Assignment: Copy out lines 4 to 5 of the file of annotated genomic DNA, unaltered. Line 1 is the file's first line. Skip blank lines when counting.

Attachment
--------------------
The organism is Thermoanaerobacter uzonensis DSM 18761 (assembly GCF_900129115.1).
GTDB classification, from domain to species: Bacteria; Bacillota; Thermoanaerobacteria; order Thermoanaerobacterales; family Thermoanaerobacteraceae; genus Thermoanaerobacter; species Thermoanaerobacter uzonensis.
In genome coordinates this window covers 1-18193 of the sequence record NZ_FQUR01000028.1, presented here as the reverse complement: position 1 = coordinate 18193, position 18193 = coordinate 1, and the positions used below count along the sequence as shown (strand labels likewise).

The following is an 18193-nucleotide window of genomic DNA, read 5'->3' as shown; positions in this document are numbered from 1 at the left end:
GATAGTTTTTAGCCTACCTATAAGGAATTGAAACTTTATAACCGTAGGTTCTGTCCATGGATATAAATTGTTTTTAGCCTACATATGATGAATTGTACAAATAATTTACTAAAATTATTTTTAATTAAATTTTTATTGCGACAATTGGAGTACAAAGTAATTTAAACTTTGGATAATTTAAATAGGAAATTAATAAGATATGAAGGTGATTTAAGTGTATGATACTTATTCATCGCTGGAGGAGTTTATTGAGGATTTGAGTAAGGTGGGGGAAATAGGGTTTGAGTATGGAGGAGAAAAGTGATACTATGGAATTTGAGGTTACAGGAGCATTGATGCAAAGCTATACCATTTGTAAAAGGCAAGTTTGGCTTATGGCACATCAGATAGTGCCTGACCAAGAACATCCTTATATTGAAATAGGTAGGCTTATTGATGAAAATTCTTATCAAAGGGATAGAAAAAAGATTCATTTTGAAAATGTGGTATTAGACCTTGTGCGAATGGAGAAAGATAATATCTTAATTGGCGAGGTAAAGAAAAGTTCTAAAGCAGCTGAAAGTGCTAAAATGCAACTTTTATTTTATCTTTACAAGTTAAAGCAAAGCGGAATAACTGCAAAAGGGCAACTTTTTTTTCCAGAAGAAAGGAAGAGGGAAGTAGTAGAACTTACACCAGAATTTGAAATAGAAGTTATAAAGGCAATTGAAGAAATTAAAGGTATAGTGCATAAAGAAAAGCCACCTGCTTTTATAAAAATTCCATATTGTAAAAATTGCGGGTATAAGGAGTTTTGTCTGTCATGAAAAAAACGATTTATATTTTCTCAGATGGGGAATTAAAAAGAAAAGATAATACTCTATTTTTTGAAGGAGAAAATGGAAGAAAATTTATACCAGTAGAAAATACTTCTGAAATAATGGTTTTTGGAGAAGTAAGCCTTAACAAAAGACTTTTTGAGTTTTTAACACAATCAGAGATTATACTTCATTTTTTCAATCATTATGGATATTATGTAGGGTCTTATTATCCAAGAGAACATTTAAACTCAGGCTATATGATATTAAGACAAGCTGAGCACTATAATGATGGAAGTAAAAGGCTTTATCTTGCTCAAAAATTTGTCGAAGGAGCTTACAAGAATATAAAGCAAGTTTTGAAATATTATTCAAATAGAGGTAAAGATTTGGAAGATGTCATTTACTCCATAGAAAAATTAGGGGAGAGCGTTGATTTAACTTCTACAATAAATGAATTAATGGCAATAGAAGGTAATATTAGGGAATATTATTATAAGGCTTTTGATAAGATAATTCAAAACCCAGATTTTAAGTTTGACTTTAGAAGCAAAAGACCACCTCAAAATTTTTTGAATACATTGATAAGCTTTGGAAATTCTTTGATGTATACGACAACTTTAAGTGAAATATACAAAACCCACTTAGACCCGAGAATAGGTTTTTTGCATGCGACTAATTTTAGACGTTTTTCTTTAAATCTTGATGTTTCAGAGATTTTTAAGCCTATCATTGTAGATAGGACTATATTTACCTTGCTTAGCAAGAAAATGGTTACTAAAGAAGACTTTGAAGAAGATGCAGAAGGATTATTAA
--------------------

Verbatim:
The following is an 18193-nucleotide window of genomic DNA, read 5'->3' as shown; positions in this document are numbered from 1 at the left end:
GATAGTTTTTAGCCTACCTATAAGGAATTGAAACTTTATAACCGTAGGTTCTGTCCATGGATATAAATTGTTTTTAGCCTACATATGATGAATTGTACAAATAATTTACTAAAATTATTTTTAATTAAATTTTTATTGCGACAATTGGAGTACAAAGTAATTTAAACTTTGGATAATTTAAATAGGAAATTAATAAGATATGAAGGTGATTTAAGTGTATGATACTTATTCATCGCTGGAGGAGTTTATTGAGGATTTGAGTAAGGTGGGGGAAATAGGGTTTGAGTATGGAGGAGAAAAGTGATACTATGGAATTTGAGGTTACAGGAGCATTGATGCAAAGCTATACCATTTGTAAAAGGCAAGTTTGGCTTATGGCACATCAGATAGTGCCTGACCAAGAACATCCTTATATTGAAATAGGTAGGCTTATTGATGAAAATTCTTATCAAAGGGATAGAAAAAAGATTCATTTTGAAAATGTGGTATTAGACCTTGTGCGAATGGAGAAAGATAATATCTTAATTGGCGAGGTAAAGAAAAGTTCTAAAGCAGCTGAAAGTGCTAAAATGCAACTTTTATTTTATCTTTACAAGTTAAAGCAAAGCGGAATAACTGCAAAAGGGCAACTTTTTTTTCCAGAAGAAAGGAAGAGGGAAGTAGTAGAACTTACACCAGAATTTGAAATAGAAGTTATAAAGGCAATTGAAGAAATTAAAGGTATAGTGCATAAAGAAAAGCCACCTGCTTTTATAAAAATTCCATATTGTAAAAATTGCGGGTATAAGGAGTTTTGTCTGTCATGAAAAAAACGATTTATATTTTCTCAGATGGGGAATTAAAAAGAAAAGATAATACTCTATTTTTTGAAGGAGAAAATGGAAGAAAATTTATACCAGTAGAAAATACTTCTGAAATAATGGTTTTTGGAGAAGTAAGCCTTAACAAAAGACTTTTTGAGTTTTTAACACAATCAGAGATTATACTTCATTTTTTCAATCATTATGGATATTATGTAGGGTCTTATTATCCAAGAGAACATTTAAACTCAGGCTATATGATATTAAGACAAGCTGAGCACTATAATGATGGAAGTAAAAGGCTTTATCTTGCTCAAAAATTTGTCGAAGGAGCTTACAAGAATATAAAGCAAGTTTTGAAATATTATTCAAATAGAGGTAAAGATTTGGAAGATGTCATTTACTCCATAGAAAAATTAGGGGAGAGCGTTGATTTAACTTCTACAATAAATGAATTAATGGCAATAGAAGGTAATATTAGGGAATATTATTATAAGGCTTTTGATAAGATAATTCAAAACCCAGATTTTAAGTTTGACTTTAGAAGCAAAAGACCACCTCAAAATTTTTTGAATACATTGATAAGCTTTGGAAATTCTTTGATGTATACGACAACTTTAAGTGAAATATACAAAACCCACTTAGACCCGAGAATAGGTTTTTTGCATGCGACTAATTTTAGACGTTTTTCTTTAAATCTTGATGTTTCAGAGATTTTTAAGCCTATCATTGTAGATAGGACTATATTTACCTTGCTTAGCAAGAAAATGGTTACTAAAGAAGACTTTGAAGAAGATGCAGAAGGATTATTAA